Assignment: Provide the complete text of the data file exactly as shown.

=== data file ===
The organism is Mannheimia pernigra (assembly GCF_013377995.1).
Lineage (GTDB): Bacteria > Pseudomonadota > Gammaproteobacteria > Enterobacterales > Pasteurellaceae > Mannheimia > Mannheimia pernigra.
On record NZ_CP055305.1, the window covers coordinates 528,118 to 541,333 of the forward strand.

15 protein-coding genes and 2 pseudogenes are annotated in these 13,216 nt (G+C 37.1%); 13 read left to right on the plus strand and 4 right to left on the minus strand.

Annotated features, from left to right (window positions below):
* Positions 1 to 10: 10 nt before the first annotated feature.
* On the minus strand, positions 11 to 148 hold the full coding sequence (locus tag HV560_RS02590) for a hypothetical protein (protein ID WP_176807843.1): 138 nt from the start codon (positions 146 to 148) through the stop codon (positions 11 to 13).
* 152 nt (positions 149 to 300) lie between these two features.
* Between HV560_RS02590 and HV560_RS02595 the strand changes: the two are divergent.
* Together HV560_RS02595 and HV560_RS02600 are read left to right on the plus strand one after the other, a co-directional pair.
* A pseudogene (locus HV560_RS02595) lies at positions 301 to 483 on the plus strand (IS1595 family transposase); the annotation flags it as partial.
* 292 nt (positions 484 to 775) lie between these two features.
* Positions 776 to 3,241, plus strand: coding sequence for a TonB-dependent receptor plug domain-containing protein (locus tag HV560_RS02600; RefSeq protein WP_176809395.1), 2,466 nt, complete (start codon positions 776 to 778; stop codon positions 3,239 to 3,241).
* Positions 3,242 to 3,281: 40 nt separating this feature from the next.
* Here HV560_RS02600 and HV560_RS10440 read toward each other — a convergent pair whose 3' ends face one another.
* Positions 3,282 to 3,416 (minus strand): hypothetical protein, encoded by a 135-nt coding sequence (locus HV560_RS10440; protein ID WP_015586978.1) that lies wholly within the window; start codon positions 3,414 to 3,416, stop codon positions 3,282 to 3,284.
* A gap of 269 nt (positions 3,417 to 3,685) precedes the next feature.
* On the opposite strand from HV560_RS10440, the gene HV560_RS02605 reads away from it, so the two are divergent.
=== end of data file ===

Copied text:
The organism is Mannheimia pernigra (assembly GCF_013377995.1).
Lineage (GTDB): Bacteria > Pseudomonadota > Gammaproteobacteria > Enterobacterales > Pasteurellaceae > Mannheimia > Mannheimia pernigra.
On record NZ_CP055305.1, the window covers coordinates 528,118 to 541,333 of the forward strand.

15 protein-coding genes and 2 pseudogenes are annotated in these 13,216 nt (G+C 37.1%); 13 read left to right on the plus strand and 4 right to left on the minus strand.

Annotated features, from left to right (window positions below):
* Positions 1 to 10: 10 nt before the first annotated feature.
* On the minus strand, positions 11 to 148 hold the full coding sequence (locus tag HV560_RS02590) for a hypothetical protein (protein ID WP_176807843.1): 138 nt from the start codon (positions 146 to 148) through the stop codon (positions 11 to 13).
* 152 nt (positions 149 to 300) lie between these two features.
* Between HV560_RS02590 and HV560_RS02595 the strand changes: the two are divergent.
* Together HV560_RS02595 and HV560_RS02600 are read left to right on the plus strand one after the other, a co-directional pair.
* A pseudogene (locus HV560_RS02595) lies at positions 301 to 483 on the plus strand (IS1595 family transposase); the annotation flags it as partial.
* 292 nt (positions 484 to 775) lie between these two features.
* Positions 776 to 3,241, plus strand: coding sequence for a TonB-dependent receptor plug domain-containing protein (locus tag HV560_RS02600; RefSeq protein WP_176809395.1), 2,466 nt, complete (start codon positions 776 to 778; stop codon positions 3,239 to 3,241).
* Positions 3,242 to 3,281: 40 nt separating this feature from the next.
* Here HV560_RS02600 and HV560_RS10440 read toward each other — a convergent pair whose 3' ends face one another.
* Positions 3,282 to 3,416 (minus strand): hypothetical protein, encoded by a 135-nt coding sequence (locus HV560_RS10440; protein ID WP_015586978.1) that lies wholly within the window; start codon positions 3,414 to 3,416, stop codon positions 3,282 to 3,284.
* A gap of 269 nt (positions 3,417 to 3,685) precedes the next feature.
* On the opposite strand from HV560_RS10440, the gene HV560_RS02605 reads away from it, so the two are divergent.